#BBCreativityProject Yellow Team: Quiet YA – Devoted and The Sacred Lies of Minnow Bly

#BBCreativityProject yellow team

The wonderful Nori from Read Write Love is hosting the Book Blogger Creativity Project. She’s compiled several teams of newbie and veteran bloggers, who are meant to work together to come up with a feature that they’ll post on their blogs. We are supposed to get creative and work as a team, and I’m really happy to say I’m part of the Yellow Team! Here’s the other members of my team (I’m linking you to their Twitters so you can learn more about them!): CJ Listro, Karina Romano, Kim, Sara, Emma K, Lauren, The Book Jar Blog, and, of course, Nori.

My team has decided to each write a post about a book (or books) that we would consider Quiet YA – books that didn’t receive huge publicity campaigns, that aren’t being made into movies, didn’t receive a lot of press, aren’t best sellers or award winners, etc. I couldn’t pick one book to feature, so instead, I’ll be focusing on two books I read this year that I think deserve more attention, two of my favorite Quiet YA books – DEVOTED by Jennifer Mathieu and THE SACRED LIES OF MINNOW BLY by Stephanie Oakes. Both of these books are powerful, thought-provoking, moving, and very well-written. They will make you question yourself and others; they’ll make you cheer and tear up, smile, laugh, cry, and love.

BBCP Quiet YA

When I reviewed Devoted, I said it was quiet, powerful, honest, and beautiful. I flagged at least 30 or 40 passages because they were so well-written or difficult to read or powerful. Rachel is such a great character, and you should all meet her. My only issue with the book is that we didn’t have more of it. I wanted to keep reading about Rachel and her new life. I loved it so so much. Check it out on Goodreads if you want to learn more!

As for The Sacred Lies of Minnow Bly, I thought it was thought-provoking, intriguing, beautiful, sad, hopeful, and so many other adjectives. You’ll be completely engrossed in this story because of Oakes’ writing. It’s decidedly disturbing and difficult to read, but it’s well worth it. My review goes more in depth, and you can find it on Goodreads too!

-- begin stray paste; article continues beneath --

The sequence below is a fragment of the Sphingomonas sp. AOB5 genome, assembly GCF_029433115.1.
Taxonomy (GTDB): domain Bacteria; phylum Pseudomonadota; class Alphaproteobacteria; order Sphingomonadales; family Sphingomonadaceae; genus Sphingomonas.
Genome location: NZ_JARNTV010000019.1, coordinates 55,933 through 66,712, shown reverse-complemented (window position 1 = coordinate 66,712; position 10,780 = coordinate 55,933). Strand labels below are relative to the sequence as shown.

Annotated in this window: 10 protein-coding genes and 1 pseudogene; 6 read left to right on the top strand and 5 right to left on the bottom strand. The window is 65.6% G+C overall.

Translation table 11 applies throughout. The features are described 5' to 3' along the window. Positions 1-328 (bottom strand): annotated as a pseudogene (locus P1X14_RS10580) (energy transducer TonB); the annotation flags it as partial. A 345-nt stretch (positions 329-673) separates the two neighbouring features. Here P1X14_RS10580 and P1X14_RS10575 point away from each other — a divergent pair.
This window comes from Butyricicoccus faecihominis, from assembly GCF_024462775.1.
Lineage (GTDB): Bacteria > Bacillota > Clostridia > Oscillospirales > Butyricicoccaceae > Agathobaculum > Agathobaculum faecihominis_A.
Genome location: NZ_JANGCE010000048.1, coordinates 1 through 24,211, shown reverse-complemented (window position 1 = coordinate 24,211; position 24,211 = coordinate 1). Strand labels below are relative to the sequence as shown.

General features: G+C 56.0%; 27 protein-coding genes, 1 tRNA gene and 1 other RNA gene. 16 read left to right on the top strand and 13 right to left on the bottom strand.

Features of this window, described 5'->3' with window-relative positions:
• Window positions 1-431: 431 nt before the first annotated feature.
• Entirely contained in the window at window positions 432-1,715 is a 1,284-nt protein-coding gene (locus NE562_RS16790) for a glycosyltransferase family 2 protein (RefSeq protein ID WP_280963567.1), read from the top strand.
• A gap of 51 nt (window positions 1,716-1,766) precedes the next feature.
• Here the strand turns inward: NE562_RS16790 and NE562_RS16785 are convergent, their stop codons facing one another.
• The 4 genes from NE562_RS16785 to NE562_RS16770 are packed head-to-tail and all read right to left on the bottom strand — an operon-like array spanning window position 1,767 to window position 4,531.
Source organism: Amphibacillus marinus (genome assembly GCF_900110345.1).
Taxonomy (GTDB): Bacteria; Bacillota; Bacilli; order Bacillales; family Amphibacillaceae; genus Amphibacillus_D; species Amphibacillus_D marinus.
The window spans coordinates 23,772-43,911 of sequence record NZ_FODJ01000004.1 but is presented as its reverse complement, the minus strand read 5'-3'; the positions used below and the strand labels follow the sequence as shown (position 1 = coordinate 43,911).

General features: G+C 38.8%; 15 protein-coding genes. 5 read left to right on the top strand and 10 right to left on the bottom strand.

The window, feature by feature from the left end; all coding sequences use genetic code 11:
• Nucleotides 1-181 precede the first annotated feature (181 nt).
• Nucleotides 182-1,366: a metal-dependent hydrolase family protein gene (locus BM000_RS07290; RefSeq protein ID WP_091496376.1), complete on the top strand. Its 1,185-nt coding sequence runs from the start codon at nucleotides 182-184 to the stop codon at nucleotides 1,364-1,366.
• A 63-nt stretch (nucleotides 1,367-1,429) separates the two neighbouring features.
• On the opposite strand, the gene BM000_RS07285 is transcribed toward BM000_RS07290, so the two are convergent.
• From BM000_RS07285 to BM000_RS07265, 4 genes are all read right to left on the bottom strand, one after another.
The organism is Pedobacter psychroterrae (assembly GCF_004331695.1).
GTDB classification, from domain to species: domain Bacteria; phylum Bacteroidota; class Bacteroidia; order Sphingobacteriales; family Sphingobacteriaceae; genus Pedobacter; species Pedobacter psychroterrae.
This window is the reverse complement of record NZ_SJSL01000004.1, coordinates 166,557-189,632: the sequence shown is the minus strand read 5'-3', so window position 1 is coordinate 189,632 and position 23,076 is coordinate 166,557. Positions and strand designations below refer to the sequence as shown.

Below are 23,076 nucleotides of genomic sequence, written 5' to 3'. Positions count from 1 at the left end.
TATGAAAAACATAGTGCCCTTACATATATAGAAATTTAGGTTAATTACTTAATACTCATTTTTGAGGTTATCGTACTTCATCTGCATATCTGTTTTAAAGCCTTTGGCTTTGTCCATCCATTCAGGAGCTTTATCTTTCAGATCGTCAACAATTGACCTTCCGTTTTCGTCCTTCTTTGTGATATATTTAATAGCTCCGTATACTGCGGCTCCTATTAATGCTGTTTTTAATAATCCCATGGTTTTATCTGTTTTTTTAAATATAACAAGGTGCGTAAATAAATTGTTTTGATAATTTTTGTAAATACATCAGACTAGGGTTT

I paired these two together, 1. because I love both of them, but 2. because they each talk about religion and the different ways it can affect you. They have two completely different stories here, but they also both make you question, make you want to learn and experience new things. They are both disturbing in places and thought-provoking. They are both powerful and engrossing and beautiful and horrifying. And they both deserve your attention and time, and I hope some of you will check them out.

Tell us about some of your favorite Quiet YA books, and make sure you check out the #BBCreativityProject hashtag on Twitter to see what everyone else has come up with!

ARC Review: Devoted by Jennifer Mathieu

Devoted by Jennifer MathieuAuthor:  Jennifer Mathieu

Genre: Contemporary, Religion

Publisher: Roaring Brook Press

Publication Date: June 2, 2015

336 pages, hardcover

Check out the full synopsis on Goodreads.

I’ve been trying to put into words WHY I loved this book so much for over a week now. It’s difficult to write a review for a book that you just loved so much, but I’m going to try.

Devoted, Jennifer Mathieu’s second book, is completely and utterly fascinating. It’s about Rachel, a girl who’s grown up in an uber-religious household (she’s a member of the Quiverfull movement). She’s homeschooled and as the oldest currently living in the house, she’s also expected to take care of all of her younger siblings. Her father is the authority figure and all decisions are made through him. But Rachel is curious and is beginning to question everything she’s been taught. She wants to learn, to read, but that’s not how her family operates.

I LOVED Rachel. I loved her curious mind and her need to question and learn and experience life herself before making decisions. Her journey from faithful, devoted daughter to who she becomes later on (I won’t spoil, just read it!) was beautiful and difficult and I just wanted to reach into the book and hug her and tell her it’d all be alright. I got frustrated with her a few times, but none of her thoughts or decisions felt wrong or unrealistic. She’s complicated and complex, but SO determined to be herself.

This is Jennifer Mathieu’s second book, and I could really see the growth from her first book, The Truth About Alice (which I also really liked). The writing in Devoted was brilliant. Mathieu handles the topic with such care and everything was delicately done. This book was…troubling, for obvious reasons, but it was so powerful. Devoted is quiet and sincere and earnest.

Honestly, my only issue with this book is that I wish we’d had a little more time with Rachel in her household before she started to question. But really, the more I think about this book, the more I love it.